The Washington Times is now reporting that the President has once again used the auto-pen to sign a bill into law.

The auto-pen is a device that the White House has used for years to send out signed pictures of the President.  It keeps the President from getting writers cramp from all of the requests that have come in.  It has not been used by previous Presidents when a signature was needed on a bill, until Barack Obama came into the White House.

The bill in question was an emergency spending measure and the President is on a trip to Asia right now.  Rather than have the bill shipped to the President so he could sign it, he authorized the use of the device to get it signed into law.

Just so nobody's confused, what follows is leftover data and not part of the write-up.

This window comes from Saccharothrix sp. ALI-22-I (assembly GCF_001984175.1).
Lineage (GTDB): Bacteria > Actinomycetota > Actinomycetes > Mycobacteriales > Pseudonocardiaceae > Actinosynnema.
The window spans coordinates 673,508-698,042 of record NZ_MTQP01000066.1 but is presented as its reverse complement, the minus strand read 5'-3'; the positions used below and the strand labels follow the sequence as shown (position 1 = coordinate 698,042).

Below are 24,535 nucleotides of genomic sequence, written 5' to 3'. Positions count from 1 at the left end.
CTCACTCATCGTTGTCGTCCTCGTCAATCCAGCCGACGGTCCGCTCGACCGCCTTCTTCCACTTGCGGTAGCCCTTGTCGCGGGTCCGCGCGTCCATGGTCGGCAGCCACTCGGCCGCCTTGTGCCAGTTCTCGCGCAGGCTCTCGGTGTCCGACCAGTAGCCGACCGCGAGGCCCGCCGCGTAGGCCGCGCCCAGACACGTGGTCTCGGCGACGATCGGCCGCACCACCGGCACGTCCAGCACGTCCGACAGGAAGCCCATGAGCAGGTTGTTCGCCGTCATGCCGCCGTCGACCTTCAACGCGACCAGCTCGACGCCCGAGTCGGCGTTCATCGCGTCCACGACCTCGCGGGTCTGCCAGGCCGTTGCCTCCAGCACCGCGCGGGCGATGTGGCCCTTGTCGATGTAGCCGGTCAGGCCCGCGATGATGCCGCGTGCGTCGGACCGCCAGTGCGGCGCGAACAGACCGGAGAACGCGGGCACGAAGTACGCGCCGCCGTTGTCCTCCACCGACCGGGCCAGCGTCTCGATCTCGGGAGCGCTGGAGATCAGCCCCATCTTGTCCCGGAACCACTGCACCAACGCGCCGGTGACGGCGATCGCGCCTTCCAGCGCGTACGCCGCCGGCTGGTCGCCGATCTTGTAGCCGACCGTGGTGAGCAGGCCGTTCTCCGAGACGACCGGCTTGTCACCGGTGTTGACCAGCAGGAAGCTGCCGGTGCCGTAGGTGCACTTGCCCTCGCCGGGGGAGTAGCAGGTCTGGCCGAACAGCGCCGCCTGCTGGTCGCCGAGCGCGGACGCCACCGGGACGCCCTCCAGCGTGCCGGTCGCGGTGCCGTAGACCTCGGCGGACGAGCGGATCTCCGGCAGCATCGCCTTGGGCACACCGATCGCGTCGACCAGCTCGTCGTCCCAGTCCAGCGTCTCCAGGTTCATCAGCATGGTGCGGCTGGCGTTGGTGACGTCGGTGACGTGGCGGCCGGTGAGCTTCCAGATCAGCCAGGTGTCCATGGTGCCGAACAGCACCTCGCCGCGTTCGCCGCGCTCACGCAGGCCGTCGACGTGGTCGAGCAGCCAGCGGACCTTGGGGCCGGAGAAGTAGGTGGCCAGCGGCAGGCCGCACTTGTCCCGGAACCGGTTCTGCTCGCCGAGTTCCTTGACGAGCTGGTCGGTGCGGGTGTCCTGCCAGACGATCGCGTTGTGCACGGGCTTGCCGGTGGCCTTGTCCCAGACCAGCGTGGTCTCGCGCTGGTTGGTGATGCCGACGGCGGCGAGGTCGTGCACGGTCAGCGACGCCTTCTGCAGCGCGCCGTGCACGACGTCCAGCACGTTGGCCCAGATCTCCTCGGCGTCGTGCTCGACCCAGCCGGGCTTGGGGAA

I am no expert on the Constitution.  But, I do know enough when I read something to be able to decipher it's meaning.  The Constitution says that when a bill is sent to the President that if the President wants it to be made law then "the President shall sign it."  The document does not say that the President shall direct it to be signed or give it the nod or any other thing.  The requirement is there for the President to actually physically sign the bill.

I am not a big advocate of government spending in general, but this is a case where an exception needs to be made.  The Constitution requires that the President sign the bill if it becomes a law.  Directing a machine to do it could put things on a slippery slope in the future.  Let's say a President doesn't want to sign a bill.  Someone could take it to the auto-pen and have a bill become law, even though the President never meant to sign it.

Technology like the auto-pen, which has been around since the days of President Truman, is a helpful device when used in the right context.  When used in the wrong way, it can be something that is beyond what we need.